- Define the ‘specified date’ as no earlier than the 29 March 2017, the date the formal Article 50 process for exiting the EU was triggered, and no later than the date of the UK’s withdrawal from the EU. The specified date will be agreed with the EU as part of delivering a reciprocal deal; and
- Apply rules to exclude those who are serious or persistent criminals and those whom we consider a threat to the UK.
It cannot be stressed enough that the above proposals are just that, proposals. The proposals will form part of the UK’s negotiations with the EU and is likely to change or bend as time progresses. Regardless, as they stand, they will have a huge impact on EU nationals’ ability to work, study and unite with family members in the UK.
The new settled status will apply to EU nationals and their family members who are currently exercising Treaty rights in the UK, but have not yet acquired 5 years’ continuous residence, and will also be applicable to EU nationals that have already applied to the Home Office to certify their permanent residence status.
Applying for the new settled status will be done under a ‘fast- track process’.
Great. Some information has been provided. And yet, so much has been left unsaid.
- What will the fast track process look like?
- How does the government intend to fast-track the applications for the large number of EU nationals in the UK?
- It is not clear if the application process for the new settled status will differ for EU nationals that have already gone through the onerous process of applying to certify their permanent residence status and supplied a great deal of documents, as compared to those that had not certified their permanent residence status at all.
- How will settled status for EU nationals already in the UK, differ from the settled status for EU nationals arriving after the ‘specified date’?
- Will EU nationals arriving after the cut-off date see a restricted definition of ‘family members’ as seen under the current UK immigration rules?
- Will EU nationals that had certified their permanent residence status be expected to complete another form and submit masses of documents again?
- What is the specified cut-off date?
Another key omission? Fees. How much will EU nationals be expected to pay to apply for the new settled status? For instance, national from outside of the European Economic Area (EEA) can expect to pay £2,297 (fees as applied from 6 April 2017 and current as of today’s date). Compare that to an application to certify permanent residence, currently £65.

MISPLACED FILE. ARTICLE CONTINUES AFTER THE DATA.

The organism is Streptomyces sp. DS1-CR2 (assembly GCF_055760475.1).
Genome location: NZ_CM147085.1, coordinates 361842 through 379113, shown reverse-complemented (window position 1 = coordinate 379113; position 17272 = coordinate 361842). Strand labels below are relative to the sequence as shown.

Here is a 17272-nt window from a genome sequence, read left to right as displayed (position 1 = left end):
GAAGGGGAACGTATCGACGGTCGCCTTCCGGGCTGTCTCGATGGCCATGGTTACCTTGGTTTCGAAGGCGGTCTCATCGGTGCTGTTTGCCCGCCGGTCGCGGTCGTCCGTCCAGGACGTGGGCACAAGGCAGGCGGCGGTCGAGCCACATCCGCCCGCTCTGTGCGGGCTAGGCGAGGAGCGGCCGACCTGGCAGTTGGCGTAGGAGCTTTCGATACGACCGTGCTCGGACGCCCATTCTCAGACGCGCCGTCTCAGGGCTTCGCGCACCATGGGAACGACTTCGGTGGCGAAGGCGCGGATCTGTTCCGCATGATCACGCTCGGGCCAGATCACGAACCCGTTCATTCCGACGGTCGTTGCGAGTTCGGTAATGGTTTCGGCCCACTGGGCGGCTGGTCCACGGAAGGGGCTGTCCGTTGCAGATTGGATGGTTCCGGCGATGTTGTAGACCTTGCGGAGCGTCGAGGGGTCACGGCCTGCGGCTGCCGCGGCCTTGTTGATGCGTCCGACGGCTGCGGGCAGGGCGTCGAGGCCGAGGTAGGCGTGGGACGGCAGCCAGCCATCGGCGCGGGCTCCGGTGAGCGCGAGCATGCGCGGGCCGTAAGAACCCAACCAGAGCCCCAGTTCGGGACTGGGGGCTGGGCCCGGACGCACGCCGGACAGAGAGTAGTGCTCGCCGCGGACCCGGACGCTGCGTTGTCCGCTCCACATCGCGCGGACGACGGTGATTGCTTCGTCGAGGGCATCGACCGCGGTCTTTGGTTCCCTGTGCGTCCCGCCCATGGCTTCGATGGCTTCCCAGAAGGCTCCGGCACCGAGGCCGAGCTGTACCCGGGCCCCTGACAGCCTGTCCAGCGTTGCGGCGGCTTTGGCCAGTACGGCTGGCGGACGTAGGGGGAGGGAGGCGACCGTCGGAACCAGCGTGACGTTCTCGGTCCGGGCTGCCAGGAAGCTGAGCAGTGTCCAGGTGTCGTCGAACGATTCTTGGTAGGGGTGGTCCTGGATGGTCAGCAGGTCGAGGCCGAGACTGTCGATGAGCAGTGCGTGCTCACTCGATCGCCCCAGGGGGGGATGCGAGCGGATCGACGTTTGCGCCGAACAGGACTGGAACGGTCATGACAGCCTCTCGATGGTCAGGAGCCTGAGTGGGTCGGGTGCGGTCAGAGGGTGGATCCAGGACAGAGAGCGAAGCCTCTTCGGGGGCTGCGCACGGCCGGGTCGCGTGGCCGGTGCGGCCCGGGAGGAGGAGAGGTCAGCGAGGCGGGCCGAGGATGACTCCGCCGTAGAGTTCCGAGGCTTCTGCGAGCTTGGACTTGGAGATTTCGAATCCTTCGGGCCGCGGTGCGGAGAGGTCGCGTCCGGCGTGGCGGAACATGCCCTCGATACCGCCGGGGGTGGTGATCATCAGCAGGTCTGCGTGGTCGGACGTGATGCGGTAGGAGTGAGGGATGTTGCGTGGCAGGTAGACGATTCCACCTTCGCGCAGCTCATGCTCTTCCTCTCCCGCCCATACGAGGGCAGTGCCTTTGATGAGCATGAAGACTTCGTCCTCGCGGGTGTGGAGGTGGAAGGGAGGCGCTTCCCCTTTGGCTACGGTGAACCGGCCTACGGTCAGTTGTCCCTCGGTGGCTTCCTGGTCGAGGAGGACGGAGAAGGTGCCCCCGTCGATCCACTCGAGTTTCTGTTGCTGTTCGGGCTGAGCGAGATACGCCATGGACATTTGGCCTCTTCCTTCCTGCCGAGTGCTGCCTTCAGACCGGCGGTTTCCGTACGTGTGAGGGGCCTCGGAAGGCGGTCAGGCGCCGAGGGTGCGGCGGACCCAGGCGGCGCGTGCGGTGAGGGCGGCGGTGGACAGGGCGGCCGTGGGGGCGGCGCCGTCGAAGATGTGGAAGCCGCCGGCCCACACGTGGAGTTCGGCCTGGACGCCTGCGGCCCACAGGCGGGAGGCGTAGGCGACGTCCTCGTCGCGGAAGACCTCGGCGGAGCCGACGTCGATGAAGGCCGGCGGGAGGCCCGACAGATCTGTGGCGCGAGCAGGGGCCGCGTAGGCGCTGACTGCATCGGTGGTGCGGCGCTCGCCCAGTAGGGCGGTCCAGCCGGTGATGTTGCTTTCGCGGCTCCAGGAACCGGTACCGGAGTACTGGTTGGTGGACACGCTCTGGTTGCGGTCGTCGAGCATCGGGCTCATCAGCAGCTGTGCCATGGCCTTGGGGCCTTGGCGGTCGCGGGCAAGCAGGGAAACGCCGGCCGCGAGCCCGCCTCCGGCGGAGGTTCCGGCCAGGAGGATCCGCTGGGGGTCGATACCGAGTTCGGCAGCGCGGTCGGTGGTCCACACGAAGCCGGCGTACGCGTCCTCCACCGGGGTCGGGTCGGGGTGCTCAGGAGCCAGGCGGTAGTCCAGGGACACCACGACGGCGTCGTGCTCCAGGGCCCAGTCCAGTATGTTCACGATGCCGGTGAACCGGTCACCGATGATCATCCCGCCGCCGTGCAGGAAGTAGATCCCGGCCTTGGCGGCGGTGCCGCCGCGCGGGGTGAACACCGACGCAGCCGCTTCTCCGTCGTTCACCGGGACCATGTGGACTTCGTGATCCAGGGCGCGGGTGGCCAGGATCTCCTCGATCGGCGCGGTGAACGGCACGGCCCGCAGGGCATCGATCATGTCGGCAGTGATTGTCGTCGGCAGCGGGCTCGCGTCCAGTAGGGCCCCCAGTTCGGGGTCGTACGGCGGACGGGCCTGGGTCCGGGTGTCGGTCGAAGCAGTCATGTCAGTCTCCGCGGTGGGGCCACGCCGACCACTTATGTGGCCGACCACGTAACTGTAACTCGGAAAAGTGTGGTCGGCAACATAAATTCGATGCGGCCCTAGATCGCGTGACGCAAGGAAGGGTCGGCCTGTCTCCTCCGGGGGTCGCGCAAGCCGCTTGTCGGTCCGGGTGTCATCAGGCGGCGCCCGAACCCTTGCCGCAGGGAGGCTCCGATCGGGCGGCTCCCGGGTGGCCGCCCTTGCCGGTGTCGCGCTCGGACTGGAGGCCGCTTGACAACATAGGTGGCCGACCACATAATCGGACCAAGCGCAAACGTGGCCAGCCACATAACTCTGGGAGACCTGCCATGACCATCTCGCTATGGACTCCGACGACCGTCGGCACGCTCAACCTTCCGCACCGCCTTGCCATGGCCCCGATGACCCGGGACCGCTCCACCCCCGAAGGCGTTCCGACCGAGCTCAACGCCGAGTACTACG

Will EU nationals be expected to pay hundreds or even thousands of pounds for settled status? We don’t yet know although the UK government proposes that fees will be reasonable.
And will the fast-track system be offered as standard or will a premium fee be attached? We also do not know.
What is clear is that some EU nationals are holding off making an application to certify permanent residence status and instead waiting for details of the new settled status. The merits of doing so will of course depend on each individual and their circumstances.
Settled status, students and the self-sufficient
At present, EU nationals in the UK as students or who are self-sufficient, are required to hold comprehensive sickness insurance (CSI). Without CSI, such EU nationals are deemed not to have exercised their Treaty rights in the UK.
The government has proposed that CSI will not be a requirement for EU nationals seeking the new settled status.
Permanent residence and British citizenship
What factors should EU nationals factor into their decision making?
Well, not all EU nationals are eager to apply for British citizenship or meet the requirements for British citizenship. In fact, some nationals are precluded from holding dual nationality by their home country.
For those keen to secure British citizenship, applying to certify permanent residence status, especially for those already exercising their Treaty rights in the UK for 5 years and over, can be beneficial. Why? Because it may be a ‘quicker’ route to naturalising as a British citizen.